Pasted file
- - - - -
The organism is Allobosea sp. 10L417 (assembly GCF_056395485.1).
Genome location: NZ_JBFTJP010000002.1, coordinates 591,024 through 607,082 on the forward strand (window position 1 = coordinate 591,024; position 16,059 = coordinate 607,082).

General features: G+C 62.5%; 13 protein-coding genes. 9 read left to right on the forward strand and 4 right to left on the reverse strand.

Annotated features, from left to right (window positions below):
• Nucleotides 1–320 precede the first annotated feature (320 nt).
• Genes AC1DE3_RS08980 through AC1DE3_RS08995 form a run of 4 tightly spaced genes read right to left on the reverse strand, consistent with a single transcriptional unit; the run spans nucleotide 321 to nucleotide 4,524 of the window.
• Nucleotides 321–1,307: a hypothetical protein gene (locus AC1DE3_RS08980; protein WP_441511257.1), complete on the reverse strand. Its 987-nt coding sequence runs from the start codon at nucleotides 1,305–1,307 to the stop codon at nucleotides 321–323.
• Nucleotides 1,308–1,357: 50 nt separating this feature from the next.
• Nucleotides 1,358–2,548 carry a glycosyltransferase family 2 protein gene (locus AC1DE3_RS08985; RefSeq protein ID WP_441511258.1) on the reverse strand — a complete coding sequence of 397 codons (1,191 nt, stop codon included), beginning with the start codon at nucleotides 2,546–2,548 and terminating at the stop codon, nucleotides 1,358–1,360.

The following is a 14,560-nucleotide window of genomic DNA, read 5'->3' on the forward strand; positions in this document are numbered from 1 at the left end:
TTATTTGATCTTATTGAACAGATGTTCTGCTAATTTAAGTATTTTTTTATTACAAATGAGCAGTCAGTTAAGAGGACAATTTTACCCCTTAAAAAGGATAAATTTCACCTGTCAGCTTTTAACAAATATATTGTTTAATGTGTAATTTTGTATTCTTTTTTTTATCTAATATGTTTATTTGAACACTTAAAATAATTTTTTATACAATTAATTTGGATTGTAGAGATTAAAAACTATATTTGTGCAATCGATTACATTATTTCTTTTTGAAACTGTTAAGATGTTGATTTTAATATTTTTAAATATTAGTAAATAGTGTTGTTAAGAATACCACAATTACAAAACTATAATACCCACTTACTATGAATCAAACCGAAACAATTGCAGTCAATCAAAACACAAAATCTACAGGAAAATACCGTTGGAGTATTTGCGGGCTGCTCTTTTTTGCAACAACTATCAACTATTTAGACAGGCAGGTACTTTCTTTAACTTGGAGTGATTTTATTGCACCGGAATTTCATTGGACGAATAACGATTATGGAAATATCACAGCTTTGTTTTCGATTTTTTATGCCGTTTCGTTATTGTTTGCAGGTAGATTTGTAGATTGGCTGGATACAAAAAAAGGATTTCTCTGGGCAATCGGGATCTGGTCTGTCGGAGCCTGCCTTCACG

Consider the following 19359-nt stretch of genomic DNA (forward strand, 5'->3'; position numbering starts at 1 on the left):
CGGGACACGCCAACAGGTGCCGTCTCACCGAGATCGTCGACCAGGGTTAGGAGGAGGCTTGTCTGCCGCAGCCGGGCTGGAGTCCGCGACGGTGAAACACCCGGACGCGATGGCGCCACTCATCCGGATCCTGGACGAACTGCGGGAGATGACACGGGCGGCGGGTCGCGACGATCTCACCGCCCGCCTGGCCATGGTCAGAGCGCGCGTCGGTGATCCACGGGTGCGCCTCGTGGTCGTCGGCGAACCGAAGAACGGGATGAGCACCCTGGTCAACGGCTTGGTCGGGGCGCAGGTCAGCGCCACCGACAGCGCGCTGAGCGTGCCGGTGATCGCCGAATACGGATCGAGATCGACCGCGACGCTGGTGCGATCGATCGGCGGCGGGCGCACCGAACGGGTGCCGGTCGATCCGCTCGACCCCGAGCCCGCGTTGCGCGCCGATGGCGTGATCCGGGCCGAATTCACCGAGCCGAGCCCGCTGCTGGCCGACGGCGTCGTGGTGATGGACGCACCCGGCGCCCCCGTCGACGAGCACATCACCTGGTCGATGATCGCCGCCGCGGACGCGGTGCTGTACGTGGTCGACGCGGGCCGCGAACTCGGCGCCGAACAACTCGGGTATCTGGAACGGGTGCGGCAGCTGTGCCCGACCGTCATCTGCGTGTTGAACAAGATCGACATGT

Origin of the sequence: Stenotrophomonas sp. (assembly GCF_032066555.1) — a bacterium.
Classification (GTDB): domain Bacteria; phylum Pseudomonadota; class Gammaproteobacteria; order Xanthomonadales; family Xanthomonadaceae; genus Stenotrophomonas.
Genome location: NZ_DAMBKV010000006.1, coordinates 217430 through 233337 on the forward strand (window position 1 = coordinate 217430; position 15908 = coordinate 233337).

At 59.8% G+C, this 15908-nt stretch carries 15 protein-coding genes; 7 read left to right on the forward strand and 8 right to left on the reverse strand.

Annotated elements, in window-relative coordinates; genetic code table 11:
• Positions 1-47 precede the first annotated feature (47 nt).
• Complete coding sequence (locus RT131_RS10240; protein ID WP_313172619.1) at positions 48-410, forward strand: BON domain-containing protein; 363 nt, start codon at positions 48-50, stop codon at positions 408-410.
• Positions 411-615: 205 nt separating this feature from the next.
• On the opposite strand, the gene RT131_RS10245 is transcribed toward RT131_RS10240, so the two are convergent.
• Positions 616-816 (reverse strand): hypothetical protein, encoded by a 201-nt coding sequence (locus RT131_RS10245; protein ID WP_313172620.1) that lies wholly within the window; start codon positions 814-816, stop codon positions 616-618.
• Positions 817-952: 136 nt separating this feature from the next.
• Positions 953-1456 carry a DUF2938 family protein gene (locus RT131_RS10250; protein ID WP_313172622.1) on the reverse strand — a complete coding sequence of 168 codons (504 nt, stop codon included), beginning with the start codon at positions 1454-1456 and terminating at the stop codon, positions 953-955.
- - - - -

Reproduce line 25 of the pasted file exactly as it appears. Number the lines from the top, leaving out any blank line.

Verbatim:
• Positions 953-1456 carry a DUF2938 family protein gene (locus RT131_RS10250; protein ID WP_313172622.1) on the reverse strand — a complete coding sequence of 168 codons (504 nt, stop codon included), beginning with the start codon at positions 1454-1456 and terminating at the stop codon, positions 953-955.